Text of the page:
United States District Court, W.D. Washington
BERHANU G. KELBESSA, Plaintiff,
CITY OF SEATTLE, et al., Defendants.
Honorable Richard A. Jones United States District Judge.
matter comes before the Court on Plaintiff Berhanu G.
Kelbessa's Amended Complaint (Dkt. ## 20, 21), Motion to
Appoint Counsel (Dkt. # 2), and Motion for Extension of Time
(Dkt. # 7). For the reasons that follow, the Court DENIES his
motion to appoint counsel, DENIES as moot his motion for
extension of time, and DISMISSES without leave to amend his
March 1, 2017, Kelbessa filed this action alleging that
Defendants have committed a broad array of civil rights
violations. Dkt. # 1-1. In doing so, Kelbessa submitted an
application to proceed in forma pauperis. Dkt. # 1.
The Honorable Brian A. Tsuchida granted his application. Dkt.
April 5, 2017, the Court dismissed Kelbessa's complaint.
The Court did so pursuant to 28 U.S.C. § 1915(e)(2)(B),
which requires the Court to dismiss the complaint of an
in forma pauperis plaintiff if that complaint fails
to state a claim. In dismissing Kelbessa's complaint, the
Court granted leave to amend. Kelbessa has since submitted
eleven letters. The Court construes these letters as
Kelbessa's amended complaint.
Motion to Appoint Counsel
a civil action where, as a general matter, a plaintiff does
not have a right to counsel. See Storseth v.
Spellman, 654 F.2d 1349, 1353 (9th Cir. 1981). In
certain cases, “exceptional circumstances” may
warrant the appointment of counsel. Agyeman v. Corrs.
Corp. of Am., 390 F.3d 1101, 1103 (9th Cir. 2004).
“A finding of exceptional circumstances requires an
evaluation of both ‘the likelihood of success on the
merits and the ability of the petitioner to articulate his
claims pro se in light of the complexity of the legal issues
involved.'” Wilborn v. Escalderon, 789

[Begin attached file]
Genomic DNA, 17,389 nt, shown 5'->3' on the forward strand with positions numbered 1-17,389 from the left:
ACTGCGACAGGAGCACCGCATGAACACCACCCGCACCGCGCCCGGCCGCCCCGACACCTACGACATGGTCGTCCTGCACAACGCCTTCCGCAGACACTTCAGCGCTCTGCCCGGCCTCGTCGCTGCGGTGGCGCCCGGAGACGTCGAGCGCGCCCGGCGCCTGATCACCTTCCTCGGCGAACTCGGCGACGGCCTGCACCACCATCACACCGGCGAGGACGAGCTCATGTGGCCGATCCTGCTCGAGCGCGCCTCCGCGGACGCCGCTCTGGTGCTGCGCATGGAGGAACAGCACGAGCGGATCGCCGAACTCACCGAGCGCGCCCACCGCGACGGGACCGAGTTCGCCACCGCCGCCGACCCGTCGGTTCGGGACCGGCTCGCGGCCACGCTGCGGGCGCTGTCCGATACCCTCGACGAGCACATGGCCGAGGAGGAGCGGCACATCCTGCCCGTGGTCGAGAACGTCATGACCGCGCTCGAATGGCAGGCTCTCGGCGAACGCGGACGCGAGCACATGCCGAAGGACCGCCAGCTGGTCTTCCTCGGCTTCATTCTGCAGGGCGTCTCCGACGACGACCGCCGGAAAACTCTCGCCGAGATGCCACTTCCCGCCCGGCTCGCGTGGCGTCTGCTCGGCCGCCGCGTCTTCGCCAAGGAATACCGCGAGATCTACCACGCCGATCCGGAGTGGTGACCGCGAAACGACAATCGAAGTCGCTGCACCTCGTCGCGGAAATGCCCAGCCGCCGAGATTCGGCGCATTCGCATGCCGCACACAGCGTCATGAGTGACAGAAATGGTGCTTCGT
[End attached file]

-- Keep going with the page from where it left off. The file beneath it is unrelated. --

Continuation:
F.2d 1328, 1331 (9th Cir. 1986) (quoting Weygandt v.
Look, 718 F.2d 952, 954 (9th Cir. 1983).
Court finds that no exceptional circumstances warrant the
appointment of counsel because Kelbessa is unlikely to
succeed on the merits. Kelbessa's letters, which the
Court construes as his amended complaint, contain sprawling,
largely incomprehensible allegations of abuse and
enslavement. He requests vast sums of money in damages.
See, e.g., Dkt. # 21-3 ($12, 980, 154, 000, 000).
Neither these allegations nor the remainder of facts alleged
in Kelbessa's eleven letters demonstrate that Kelbessa is
reasonably likely to prevail on the merits. Because no
exceptional circumstances warrant the appointment of counsel,
Kelbessa's motions are denied.
Court's authority to grant in forma pauperis
status derives from 28 U.S.C. § 1915. The Court is
required to dismiss an in forma pauperis
plaintiff's case if the Court determines that “the
action . . . (i) is frivolous or malicious; (ii) fails to
state a claim on which relief may be granted; or (iii) seeks
monetary relief against a defendant who is immune from such
relief.” 28 U.S.C. § 1915(e)(2)(B). A complaint is
frivolous if it lacks a basis in law or fact. Andrews v.
King, 398 F.3d 1113, 1121 (9th Cir. 2005). A complaint
fails to state a claim if it does not “state a claim to
relief that is plausible on its face.” Bell Atl.
Corp. v. Twombly, 550 U.S. 544, 568 (2007).
noted, the Court previously dismissed Kelbessa's
complaint with leave to amend because the complaint failed to
state a claim upon which relief could be granted. In doing
so, the Court stated, “If Kelbessa fails to timely
comply with this Order by filing an amended complaint that
sufficiently addresses the deficiencies noted above, the
Court will dismiss this action without leave to amend.”
Dkt. # 16.
since amended his complaint. His amended complaint, however,
fails to correct the deficiencies identified by the Court.
Kelbessa alleges a conclusory, incomprehensible array of
abuses, including enslavement, violence, economic harm,
neglect, and psychological abuse. He alleges trillions of
dollars in damages. These allegations lack any conceivable
basis in fact and fail to state a plausible claim.
Accordingly, Kelbessa's complaint is frivolous and fails
to state a valid claim for relief. The Court DISMISSES
Kelbessa's complaint without leave to amend. Lucas v.
Dep't of Corr., 6 ...